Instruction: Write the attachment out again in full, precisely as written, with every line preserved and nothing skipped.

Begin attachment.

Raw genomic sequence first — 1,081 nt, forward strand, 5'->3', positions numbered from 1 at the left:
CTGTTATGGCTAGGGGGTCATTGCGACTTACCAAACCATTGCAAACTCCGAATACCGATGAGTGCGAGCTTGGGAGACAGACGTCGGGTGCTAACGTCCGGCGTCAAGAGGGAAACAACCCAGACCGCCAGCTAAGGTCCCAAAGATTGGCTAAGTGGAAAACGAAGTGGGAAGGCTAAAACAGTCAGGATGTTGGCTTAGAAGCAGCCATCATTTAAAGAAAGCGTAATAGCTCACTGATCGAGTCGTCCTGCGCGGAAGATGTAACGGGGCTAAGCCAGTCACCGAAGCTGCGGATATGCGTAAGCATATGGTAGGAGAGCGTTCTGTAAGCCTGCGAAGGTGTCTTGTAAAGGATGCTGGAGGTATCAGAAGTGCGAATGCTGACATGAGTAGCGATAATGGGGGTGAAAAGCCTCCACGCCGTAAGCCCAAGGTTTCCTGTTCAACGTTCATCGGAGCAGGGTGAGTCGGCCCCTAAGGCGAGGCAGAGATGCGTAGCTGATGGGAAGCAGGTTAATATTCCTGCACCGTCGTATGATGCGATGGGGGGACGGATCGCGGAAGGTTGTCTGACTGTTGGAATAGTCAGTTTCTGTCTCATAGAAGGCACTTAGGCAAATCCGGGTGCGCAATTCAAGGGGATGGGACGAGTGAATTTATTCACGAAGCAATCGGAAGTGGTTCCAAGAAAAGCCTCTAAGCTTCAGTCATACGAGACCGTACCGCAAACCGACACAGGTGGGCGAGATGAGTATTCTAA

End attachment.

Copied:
Raw genomic sequence first — 1,081 nt, forward strand, 5'->3', positions numbered from 1 at the left:
CTGTTATGGCTAGGGGGTCATTGCGACTTACCAAACCATTGCAAACTCCGAATACCGATGAGTGCGAGCTTGGGAGACAGACGTCGGGTGCTAACGTCCGGCGTCAAGAGGGAAACAACCCAGACCGCCAGCTAAGGTCCCAAAGATTGGCTAAGTGGAAAACGAAGTGGGAAGGCTAAAACAGTCAGGATGTTGGCTTAGAAGCAGCCATCATTTAAAGAAAGCGTAATAGCTCACTGATCGAGTCGTCCTGCGCGGAAGATGTAACGGGGCTAAGCCAGTCACCGAAGCTGCGGATATGCGTAAGCATATGGTAGGAGAGCGTTCTGTAAGCCTGCGAAGGTGTCTTGTAAAGGATGCTGGAGGTATCAGAAGTGCGAATGCTGACATGAGTAGCGATAATGGGGGTGAAAAGCCTCCACGCCGTAAGCCCAAGGTTTCCTGTTCAACGTTCATCGGAGCAGGGTGAGTCGGCCCCTAAGGCGAGGCAGAGATGCGTAGCTGATGGGAAGCAGGTTAATATTCCTGCACCGTCGTATGATGCGATGGGGGGACGGATCGCGGAAGGTTGTCTGACTGTTGGAATAGTCAGTTTCTGTCTCATAGAAGGCACTTAGGCAAATCCGGGTGCGCAATTCAAGGGGATGGGACGAGTGAATTTATTCACGAAGCAATCGGAAGTGGTTCCAAGAAAAGCCTCTAAGCTTCAGTCATACGAGACCGTACCGCAAACCGACACAGGTGGGCGAGATGAGTATTCTAA